We review de novo both the district court's summary judgment and its interpretation of the Internal Revenue Code. Siddiqui v. United States, 359 F.3d 1200, 1202 n. 2 (9th Cir.2004). We review de novo the district court's denial of a motion to dismiss. Silvers v. Sony Pictures Entm't, Inc., 402 F.3d 881, 883 (9th Cir. 2005) (en banc).
Aloe Vera sued the government under 26 U.S.C. § 7431(a)(1), which allows a taxpayer to bring a civil action for damages against the government when an officer or employee of the government "knowingly, or by reason of negligence, inspects or discloses any return or return information with respect to a taxpayer" in violation of section 6103. Section 7431(d) provides that any claim for wrongful disclosure of tax return information "may be brought ... at any time within 2 years after the date of discovery by the plaintiff of the unauthorized inspection or disclosure."
The Supreme Court recently explained that when the United States is named as a defendant in an action, a statute of limitations, such as the one in section 7431(d), falls into one of two categories. See John R. Sand & Gravel Co. v. United States, 552 U.S. 130, 128 S.Ct. 750, 753, 169 L.Ed.2d 591 (2008). The first category includes those statutes of limitations that "seek primarily to protect defendants against stale or unduly delayed claims." Id. These statutes of limitations are subject to forfeiture and waiver, and the statutes may be equitably tolled. Id.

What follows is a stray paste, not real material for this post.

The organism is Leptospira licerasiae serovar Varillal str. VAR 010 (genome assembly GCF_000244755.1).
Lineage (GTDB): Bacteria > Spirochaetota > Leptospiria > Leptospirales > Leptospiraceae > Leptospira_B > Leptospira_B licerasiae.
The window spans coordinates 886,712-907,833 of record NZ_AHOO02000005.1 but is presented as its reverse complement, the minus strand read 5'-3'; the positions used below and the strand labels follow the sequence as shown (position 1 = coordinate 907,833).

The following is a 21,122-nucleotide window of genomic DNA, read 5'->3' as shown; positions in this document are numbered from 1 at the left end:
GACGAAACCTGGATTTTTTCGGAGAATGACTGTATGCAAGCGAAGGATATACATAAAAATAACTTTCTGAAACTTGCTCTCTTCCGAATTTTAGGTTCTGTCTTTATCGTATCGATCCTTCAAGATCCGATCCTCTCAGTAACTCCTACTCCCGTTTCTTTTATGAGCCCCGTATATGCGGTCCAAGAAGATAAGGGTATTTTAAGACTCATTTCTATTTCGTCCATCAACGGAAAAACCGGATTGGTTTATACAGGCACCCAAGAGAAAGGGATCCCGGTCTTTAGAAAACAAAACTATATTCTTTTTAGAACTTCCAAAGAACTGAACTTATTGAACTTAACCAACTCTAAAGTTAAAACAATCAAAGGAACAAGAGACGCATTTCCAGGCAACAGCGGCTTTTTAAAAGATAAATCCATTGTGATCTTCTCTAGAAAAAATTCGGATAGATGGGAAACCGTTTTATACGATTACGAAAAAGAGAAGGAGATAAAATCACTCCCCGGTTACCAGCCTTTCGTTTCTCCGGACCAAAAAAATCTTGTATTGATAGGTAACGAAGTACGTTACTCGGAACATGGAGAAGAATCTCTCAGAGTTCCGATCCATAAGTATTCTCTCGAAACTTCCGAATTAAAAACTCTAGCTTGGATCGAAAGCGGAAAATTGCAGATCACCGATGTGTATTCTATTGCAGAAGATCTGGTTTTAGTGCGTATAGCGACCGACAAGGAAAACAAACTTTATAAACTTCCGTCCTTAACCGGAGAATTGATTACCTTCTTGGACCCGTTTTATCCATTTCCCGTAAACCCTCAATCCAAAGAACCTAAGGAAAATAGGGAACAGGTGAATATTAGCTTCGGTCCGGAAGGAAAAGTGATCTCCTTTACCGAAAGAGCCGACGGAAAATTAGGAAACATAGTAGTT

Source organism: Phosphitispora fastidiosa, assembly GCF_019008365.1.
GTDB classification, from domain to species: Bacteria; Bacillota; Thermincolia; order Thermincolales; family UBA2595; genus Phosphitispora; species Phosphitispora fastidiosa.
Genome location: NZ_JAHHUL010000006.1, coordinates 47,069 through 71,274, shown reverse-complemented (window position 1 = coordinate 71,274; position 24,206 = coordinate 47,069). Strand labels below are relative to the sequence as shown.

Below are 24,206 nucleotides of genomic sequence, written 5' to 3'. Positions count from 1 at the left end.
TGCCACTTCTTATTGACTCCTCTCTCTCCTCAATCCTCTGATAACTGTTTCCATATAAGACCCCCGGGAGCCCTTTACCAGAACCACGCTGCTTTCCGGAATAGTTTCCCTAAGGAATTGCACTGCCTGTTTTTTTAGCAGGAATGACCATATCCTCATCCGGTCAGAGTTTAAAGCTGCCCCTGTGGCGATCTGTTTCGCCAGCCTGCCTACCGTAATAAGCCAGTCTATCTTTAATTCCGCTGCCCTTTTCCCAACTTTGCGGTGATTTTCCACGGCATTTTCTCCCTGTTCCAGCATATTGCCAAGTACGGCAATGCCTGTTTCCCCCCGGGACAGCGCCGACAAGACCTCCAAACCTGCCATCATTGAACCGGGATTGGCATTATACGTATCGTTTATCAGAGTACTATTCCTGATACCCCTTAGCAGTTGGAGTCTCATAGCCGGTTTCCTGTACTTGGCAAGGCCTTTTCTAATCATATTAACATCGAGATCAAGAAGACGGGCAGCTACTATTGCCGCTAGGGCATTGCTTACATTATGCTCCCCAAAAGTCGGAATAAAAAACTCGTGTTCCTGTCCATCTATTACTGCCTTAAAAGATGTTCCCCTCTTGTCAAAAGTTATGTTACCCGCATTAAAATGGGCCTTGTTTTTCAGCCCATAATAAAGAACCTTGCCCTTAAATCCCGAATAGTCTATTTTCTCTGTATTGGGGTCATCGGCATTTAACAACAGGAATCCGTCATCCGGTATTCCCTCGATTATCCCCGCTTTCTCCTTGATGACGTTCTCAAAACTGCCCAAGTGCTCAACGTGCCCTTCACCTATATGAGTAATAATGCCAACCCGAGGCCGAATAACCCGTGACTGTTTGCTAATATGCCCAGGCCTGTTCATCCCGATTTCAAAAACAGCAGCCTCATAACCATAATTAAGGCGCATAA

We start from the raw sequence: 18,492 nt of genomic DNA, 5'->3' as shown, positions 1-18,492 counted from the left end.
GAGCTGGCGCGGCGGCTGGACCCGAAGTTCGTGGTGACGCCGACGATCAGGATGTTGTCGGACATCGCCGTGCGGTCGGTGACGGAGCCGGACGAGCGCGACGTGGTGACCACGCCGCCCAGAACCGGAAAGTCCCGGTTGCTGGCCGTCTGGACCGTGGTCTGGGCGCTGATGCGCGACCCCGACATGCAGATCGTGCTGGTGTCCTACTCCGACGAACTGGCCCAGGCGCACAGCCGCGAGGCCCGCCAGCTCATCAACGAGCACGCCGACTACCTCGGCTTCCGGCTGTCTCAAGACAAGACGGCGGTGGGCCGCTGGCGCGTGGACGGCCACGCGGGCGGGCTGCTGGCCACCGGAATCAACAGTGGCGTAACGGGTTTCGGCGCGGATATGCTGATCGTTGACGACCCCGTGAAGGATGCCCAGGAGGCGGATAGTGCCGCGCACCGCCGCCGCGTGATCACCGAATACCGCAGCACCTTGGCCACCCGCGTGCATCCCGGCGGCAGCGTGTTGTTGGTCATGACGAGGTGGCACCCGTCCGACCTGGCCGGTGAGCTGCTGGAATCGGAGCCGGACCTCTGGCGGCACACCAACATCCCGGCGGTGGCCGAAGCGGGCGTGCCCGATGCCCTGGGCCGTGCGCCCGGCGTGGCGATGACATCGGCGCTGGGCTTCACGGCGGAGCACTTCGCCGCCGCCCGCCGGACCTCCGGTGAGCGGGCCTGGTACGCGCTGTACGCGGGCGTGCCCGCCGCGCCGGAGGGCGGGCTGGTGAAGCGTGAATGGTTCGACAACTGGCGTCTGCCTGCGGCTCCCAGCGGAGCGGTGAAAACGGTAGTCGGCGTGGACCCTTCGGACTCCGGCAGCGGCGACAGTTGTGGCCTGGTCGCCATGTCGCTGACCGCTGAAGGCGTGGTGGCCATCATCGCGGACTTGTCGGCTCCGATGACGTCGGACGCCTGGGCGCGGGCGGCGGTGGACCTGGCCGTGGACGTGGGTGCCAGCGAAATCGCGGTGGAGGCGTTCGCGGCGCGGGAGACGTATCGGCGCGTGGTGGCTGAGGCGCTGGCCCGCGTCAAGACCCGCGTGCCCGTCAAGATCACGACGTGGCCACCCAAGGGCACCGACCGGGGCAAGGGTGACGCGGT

The second category includes those statutes of limitations that "seek not so much to protect a defendant's case-specific interest in timeliness as to achieve a broader system-related goal, such as ... limiting the scope of a governmental waiver of sovereign immunity." Id. (citations and internal quotation marks omitted). These latter statutes of limitations are "more absolute" and are not subject to waiver or equitable tolling, and the time limits imposed are considered jurisdictional. Id.; see also United States v. Dalm, 494 U.S. 596, 608, 110 S.Ct. 1361, 108 L.Ed.2d 548 (1990) ("[T]he United States, as sovereign, is immune from suit, save as it consents to be sued ... and the terms of its consent to be sued in any court define that court's jurisdiction to entertain the suit" (internal quotation marks omitted)).